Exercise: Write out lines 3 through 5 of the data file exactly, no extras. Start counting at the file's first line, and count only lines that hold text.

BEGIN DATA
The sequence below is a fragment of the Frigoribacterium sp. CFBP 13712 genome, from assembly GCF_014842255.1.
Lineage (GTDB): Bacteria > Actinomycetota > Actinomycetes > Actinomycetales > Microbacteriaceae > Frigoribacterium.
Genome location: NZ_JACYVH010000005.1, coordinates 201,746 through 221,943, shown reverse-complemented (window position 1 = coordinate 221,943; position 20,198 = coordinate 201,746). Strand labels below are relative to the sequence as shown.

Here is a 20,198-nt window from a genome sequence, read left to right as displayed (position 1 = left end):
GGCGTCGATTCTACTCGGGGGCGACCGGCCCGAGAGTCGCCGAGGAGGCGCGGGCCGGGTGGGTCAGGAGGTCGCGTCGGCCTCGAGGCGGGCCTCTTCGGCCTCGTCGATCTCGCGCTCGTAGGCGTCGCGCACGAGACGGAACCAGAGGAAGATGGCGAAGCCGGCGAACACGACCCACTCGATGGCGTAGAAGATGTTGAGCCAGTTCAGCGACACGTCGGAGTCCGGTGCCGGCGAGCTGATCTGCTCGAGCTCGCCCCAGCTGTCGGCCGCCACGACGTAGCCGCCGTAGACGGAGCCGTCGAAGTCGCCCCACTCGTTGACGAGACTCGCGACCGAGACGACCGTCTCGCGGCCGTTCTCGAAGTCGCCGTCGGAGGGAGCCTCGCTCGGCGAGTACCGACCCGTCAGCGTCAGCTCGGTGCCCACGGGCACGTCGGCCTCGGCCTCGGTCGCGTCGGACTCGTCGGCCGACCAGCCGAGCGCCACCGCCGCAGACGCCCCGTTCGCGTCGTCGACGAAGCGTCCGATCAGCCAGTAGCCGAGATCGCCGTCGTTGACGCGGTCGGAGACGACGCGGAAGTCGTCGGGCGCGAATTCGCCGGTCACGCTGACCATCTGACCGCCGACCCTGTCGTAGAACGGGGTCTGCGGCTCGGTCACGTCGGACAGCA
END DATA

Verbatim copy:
Genome location: NZ_JACYVH010000005.1, coordinates 201,746 through 221,943, shown reverse-complemented (window position 1 = coordinate 221,943; position 20,198 = coordinate 201,746). Strand labels below are relative to the sequence as shown.

Here is a 20,198-nt window from a genome sequence, read left to right as displayed (position 1 = left end):
GGCGTCGATTCTACTCGGGGGCGACCGGCCCGAGAGTCGCCGAGGAGGCGCGGGCCGGGTGGGTCAGGAGGTCGCGTCGGCCTCGAGGCGGGCCTCTTCGGCCTCGTCGATCTCGCGCTCGTAGGCGTCGCGCACGAGACGGAACCAGAGGAAGATGGCGAAGCCGGCGAACACGACCCACTCGATGGCGTAGAAGATGTTGAGCCAGTTCAGCGACACGTCGGAGTCCGGTGCCGGCGAGCTGATCTGCTCGAGCTCGCCCCAGCTGTCGGCCGCCACGACGTAGCCGCCGTAGACGGAGCCGTCGAAGTCGCCCCACTCGTTGACGAGACTCGCGACCGAGACGACCGTCTCGCGGCCGTTCTCGAAGTCGCCGTCGGAGGGAGCCTCGCTCGGCGAGTACCGACCCGTCAGCGTCAGCTCGGTGCCCACGGGCACGTCGGCCTCGGCCTCGGTCGCGTCGGACTCGTCGGCCGACCAGCCGAGCGCCACCGCCGCAGACGCCCCGTTCGCGTCGTCGACGAAGCGTCCGATCAGCCAGTAGCCGAGATCGCCGTCGTTGACGCGGTCGGAGACGACGCGGAAGTCGTCGGGCGCGAATTCGCCGGTCACGCTGACCATCTGACCGCCGACCCTGTCGTAGAACGGGGTCTGCGGCTCGGTCACGTCGGACAGCA